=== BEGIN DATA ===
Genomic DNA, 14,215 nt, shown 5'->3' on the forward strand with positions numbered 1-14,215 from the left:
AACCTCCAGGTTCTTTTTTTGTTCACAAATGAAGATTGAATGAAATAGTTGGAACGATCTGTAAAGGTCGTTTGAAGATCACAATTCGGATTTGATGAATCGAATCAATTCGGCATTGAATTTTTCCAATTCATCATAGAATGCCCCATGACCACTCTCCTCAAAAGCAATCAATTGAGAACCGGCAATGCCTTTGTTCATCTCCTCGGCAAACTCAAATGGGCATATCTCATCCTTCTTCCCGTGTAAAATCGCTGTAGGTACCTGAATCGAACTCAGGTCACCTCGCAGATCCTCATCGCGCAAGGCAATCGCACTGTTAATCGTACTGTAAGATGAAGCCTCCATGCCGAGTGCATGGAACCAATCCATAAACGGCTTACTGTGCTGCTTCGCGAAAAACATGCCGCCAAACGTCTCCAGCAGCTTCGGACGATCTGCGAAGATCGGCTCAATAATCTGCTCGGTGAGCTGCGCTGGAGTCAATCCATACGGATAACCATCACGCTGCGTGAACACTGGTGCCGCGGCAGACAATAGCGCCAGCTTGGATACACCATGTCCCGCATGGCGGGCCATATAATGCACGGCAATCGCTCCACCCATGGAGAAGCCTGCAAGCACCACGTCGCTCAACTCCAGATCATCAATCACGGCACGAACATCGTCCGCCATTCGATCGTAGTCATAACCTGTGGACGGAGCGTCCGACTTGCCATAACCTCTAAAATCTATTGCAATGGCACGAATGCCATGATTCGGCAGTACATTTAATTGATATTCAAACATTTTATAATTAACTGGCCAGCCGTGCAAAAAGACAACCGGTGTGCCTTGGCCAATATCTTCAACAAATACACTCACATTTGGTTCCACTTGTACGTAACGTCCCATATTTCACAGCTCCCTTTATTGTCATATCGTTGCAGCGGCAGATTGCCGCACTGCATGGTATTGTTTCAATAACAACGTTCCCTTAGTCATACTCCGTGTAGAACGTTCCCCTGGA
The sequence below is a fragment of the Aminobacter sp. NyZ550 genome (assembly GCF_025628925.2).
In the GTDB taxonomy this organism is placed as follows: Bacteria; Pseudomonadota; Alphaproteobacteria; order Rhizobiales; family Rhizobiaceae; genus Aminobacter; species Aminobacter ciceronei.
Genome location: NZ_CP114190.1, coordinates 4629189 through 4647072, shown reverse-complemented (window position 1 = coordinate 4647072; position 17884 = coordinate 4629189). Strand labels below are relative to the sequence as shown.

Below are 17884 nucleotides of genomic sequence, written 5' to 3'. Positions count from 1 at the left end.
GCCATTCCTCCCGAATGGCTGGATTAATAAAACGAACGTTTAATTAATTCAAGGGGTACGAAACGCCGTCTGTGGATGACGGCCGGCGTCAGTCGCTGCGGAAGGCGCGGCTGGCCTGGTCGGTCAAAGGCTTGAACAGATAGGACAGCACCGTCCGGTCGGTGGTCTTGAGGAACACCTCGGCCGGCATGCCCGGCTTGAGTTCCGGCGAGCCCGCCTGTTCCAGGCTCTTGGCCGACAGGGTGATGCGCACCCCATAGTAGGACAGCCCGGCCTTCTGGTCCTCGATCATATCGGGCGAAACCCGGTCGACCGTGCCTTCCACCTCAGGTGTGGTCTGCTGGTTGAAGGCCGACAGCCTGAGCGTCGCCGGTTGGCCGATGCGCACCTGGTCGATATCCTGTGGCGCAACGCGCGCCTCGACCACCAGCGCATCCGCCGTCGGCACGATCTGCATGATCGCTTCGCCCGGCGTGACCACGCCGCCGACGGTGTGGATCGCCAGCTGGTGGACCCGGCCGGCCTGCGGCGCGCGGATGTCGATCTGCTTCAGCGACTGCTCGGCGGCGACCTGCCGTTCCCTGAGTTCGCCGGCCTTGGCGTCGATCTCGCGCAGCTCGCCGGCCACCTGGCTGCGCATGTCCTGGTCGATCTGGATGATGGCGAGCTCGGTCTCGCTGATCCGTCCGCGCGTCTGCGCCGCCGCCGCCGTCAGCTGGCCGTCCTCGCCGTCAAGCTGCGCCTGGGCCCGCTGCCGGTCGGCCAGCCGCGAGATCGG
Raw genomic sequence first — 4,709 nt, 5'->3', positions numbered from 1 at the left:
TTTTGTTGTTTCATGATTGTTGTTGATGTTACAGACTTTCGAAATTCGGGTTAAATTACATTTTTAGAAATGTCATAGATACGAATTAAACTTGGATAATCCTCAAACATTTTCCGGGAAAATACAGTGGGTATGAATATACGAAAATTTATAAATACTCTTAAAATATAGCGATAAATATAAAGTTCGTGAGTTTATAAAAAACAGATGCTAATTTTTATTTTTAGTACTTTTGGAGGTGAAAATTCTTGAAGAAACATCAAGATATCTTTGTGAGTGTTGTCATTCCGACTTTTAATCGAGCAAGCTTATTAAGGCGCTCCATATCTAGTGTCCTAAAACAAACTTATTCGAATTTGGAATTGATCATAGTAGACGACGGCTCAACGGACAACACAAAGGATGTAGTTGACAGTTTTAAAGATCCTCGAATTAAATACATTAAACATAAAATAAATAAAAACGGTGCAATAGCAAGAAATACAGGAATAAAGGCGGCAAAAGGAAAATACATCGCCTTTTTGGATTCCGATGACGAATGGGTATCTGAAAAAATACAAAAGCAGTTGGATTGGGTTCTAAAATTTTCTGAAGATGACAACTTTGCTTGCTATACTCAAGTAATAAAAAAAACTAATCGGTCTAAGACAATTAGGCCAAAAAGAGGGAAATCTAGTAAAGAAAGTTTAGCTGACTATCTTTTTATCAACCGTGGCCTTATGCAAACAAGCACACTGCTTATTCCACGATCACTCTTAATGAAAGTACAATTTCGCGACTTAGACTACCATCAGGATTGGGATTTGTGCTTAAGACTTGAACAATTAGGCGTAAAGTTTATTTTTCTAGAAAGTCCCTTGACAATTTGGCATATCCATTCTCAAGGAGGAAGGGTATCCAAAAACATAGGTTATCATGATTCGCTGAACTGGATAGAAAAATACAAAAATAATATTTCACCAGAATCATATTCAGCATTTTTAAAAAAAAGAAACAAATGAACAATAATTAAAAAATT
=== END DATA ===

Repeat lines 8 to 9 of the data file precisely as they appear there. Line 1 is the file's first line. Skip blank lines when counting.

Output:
Raw genomic sequence first — 4,709 nt, 5'->3', positions numbered from 1 at the left:
TTTTGTTGTTTCATGATTGTTGTTGATGTTACAGACTTTCGAAATTCGGGTTAAATTACATTTTTAGAAATGTCATAGATACGAATTAAACTTGGATAATCCTCAAACATTTTCCGGGAAAATACAGTGGGTATGAATATACGAAAATTTATAAATACTCTTAAAATATAGCGATAAATATAAAGTTCGTGAGTTTATAAAAAACAGATGCTAATTTTTATTTTTAGTACTTTTGGAGGTGAAAATTCTTGAAGAAACATCAAGATATCTTTGTGAGTGTTGTCATTCCGACTTTTAATCGAGCAAGCTTATTAAGGCGCTCCATATCTAGTGTCCTAAAACAAACTTATTCGAATTTGGAATTGATCATAGTAGACGACGGCTCAACGGACAACACAAAGGATGTAGTTGACAGTTTTAAAGATCCTCGAATTAAATACATTAAACATAAAATAAATAAAAACGGTGCAATAGCAAGAAATACAGGAATAAAGGCGGCAAAAGGAAAATACATCGCCTTTTTGGATTCCGATGACGAATGGGTATCTGAAAAAATACAAAAGCAGTTGGATTGGGTTCTAAAATTTTCTGAAGATGACAACTTTGCTTGCTATACTCAAGTAATAAAAAAAACTAATCGGTCTAAGACAATTAGGCCAAAAAGAGGGAAATCTAGTAAAGAAAGTTTAGCTGACTATCTTTTTATCAACCGTGGCCTTATGCAAACAAGCACACTGCTTATTCCACGATCACTCTTAATGAAAGTACAATTTCGCGACTTAGACTACCATCAGGATTGGGATTTGTGCTTAAGACTTGAACAATTAGGCGTAAAGTTTATTTTTCTAGAAAGTCCCTTGACAATTTGGCATATCCATTCTCAAGGAGGAAGGGTATCCAAAAACATAGGTTATCATGATTCGCTGAACTGGATAGAAAAATACAAAAATAATATTTCACCAGAATCATATTCAGCATTTTTAAAAAAAAGAAACAAATGAACAATAATTAAAAAATT